A new Location of Miss and Hit (LOMAH) electronic shot detection and location system recently passed its Government Acceptance Test (GAT).
The LOMAH system tracks rounds fired on or near targets to support Basic Rifle Marksmanship (BRM) training strategies. The new system improves rifle range efficiency, increases training effectiveness, and saves time for commanders and Soldiers.
The LOMAH uses acoustic sensors to detect hits or misses on or within a two-meter radius of a target. Then sensors at the target emplacement relay the results to an android-based tablet at the firing point. LOMAH automatically triangulates the shot group to provide the shooter with corrective data.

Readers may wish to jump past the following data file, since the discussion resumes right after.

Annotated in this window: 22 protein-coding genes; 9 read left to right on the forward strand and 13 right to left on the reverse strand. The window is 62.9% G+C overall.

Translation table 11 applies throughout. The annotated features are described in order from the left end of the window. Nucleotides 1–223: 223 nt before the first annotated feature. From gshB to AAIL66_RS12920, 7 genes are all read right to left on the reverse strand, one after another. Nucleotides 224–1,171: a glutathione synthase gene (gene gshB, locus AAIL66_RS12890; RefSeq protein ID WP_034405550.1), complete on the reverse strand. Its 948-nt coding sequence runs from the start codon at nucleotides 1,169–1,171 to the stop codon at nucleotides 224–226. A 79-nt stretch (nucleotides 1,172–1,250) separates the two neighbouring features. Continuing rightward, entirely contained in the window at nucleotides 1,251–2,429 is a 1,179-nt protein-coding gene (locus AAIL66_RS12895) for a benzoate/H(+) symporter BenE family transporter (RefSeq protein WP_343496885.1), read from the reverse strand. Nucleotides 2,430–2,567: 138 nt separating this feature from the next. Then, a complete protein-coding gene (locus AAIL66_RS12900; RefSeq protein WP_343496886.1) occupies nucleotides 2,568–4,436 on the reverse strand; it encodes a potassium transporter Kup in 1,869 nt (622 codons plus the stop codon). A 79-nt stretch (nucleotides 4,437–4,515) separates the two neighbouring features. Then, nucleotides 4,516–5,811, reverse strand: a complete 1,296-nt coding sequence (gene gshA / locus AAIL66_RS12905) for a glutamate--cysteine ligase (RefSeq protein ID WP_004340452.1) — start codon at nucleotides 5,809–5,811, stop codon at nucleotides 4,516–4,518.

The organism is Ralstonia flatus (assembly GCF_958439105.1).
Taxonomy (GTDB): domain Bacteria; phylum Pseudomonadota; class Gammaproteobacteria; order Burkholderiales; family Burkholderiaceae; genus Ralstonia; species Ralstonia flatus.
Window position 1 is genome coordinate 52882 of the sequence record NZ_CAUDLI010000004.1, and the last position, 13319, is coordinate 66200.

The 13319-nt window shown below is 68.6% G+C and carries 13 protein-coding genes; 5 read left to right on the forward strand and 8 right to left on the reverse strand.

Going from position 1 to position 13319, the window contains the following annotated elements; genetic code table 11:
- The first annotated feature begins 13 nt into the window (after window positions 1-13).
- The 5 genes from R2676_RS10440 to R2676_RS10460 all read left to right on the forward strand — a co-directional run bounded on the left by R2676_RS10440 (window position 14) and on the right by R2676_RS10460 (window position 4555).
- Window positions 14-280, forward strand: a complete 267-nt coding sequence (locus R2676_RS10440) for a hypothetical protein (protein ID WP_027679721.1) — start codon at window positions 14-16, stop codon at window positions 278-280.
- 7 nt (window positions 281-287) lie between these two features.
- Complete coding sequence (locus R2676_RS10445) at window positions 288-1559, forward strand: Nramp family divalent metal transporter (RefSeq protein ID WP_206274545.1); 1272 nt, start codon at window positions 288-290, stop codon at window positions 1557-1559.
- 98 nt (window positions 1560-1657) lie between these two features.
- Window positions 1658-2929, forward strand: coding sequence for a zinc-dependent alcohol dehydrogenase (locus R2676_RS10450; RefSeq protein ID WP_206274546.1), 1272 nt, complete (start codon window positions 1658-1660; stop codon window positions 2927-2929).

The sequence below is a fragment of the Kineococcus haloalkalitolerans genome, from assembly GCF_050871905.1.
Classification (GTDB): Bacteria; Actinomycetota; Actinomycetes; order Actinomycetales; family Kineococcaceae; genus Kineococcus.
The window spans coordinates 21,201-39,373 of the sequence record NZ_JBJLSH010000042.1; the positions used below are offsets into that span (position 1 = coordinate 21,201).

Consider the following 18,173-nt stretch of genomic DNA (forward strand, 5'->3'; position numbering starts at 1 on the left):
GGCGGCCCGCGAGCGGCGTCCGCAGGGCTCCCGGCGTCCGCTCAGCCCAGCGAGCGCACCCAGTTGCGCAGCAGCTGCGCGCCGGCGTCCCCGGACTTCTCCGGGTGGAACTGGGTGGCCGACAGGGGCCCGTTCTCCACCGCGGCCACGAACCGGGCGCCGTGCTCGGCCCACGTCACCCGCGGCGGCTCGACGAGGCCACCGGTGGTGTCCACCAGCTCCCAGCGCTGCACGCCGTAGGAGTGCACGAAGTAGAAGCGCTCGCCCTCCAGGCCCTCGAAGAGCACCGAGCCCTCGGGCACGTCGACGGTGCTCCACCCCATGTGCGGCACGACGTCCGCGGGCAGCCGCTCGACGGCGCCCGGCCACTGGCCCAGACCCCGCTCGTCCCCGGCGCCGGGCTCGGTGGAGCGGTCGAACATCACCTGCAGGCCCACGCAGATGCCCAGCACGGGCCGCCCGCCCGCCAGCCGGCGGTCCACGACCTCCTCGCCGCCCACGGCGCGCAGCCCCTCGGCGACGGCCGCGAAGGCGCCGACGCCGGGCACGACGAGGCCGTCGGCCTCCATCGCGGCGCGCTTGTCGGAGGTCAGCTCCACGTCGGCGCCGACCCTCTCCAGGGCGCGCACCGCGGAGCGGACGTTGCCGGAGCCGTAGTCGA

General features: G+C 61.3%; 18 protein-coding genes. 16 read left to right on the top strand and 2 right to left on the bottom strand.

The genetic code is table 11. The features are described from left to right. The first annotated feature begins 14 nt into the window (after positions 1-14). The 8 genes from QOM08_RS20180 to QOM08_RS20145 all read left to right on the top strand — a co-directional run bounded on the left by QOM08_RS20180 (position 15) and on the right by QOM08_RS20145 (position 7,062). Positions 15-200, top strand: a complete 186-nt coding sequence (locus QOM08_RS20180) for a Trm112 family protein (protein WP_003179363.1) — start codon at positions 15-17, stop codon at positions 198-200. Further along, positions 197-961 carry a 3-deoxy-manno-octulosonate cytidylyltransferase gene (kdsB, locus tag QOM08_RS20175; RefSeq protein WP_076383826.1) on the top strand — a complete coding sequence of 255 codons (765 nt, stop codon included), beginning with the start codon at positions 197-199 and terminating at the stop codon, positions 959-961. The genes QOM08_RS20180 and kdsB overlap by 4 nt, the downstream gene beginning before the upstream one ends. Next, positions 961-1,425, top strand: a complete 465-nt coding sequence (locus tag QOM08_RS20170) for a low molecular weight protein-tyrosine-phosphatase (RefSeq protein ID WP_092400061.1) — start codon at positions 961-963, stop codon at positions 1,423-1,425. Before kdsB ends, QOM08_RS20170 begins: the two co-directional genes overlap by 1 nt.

“LOMAH will provide immediate feedback to Soldiers to help them improve their shooting skills,” said Matt Golden, Targetry Development Team Chief of TCM-Live at Joint Base Langley-Eustis, Va.
In the GAT at Fort Benning, Ga., and Fort Leonard Wood, Mo., the system successfully detected hits and misses for targets at 75 meters, 175 meters and 300 meters.
The ranges at Ft. Carson went to an automated scoring system in the early 1990s. It was awful. You could actually see the round hit the 50 meter target, the target would fall, and the system wouldn’t score it a hit.
This sounds a wee bit better. Further, it seems to be accurate enough to provide information on the exact placement of shots on a target. One major time suck on the range is zeroing the firers weapon. In the past, it involved having everyone fire three shots, clear the range, walk the 25 meters to the target, measure the shot group, walk back, go hot again, and fire another three rounds.
If the range can be kept hot, and adjustments made without having to walk back and forth, zeroing will be much quicker and easier.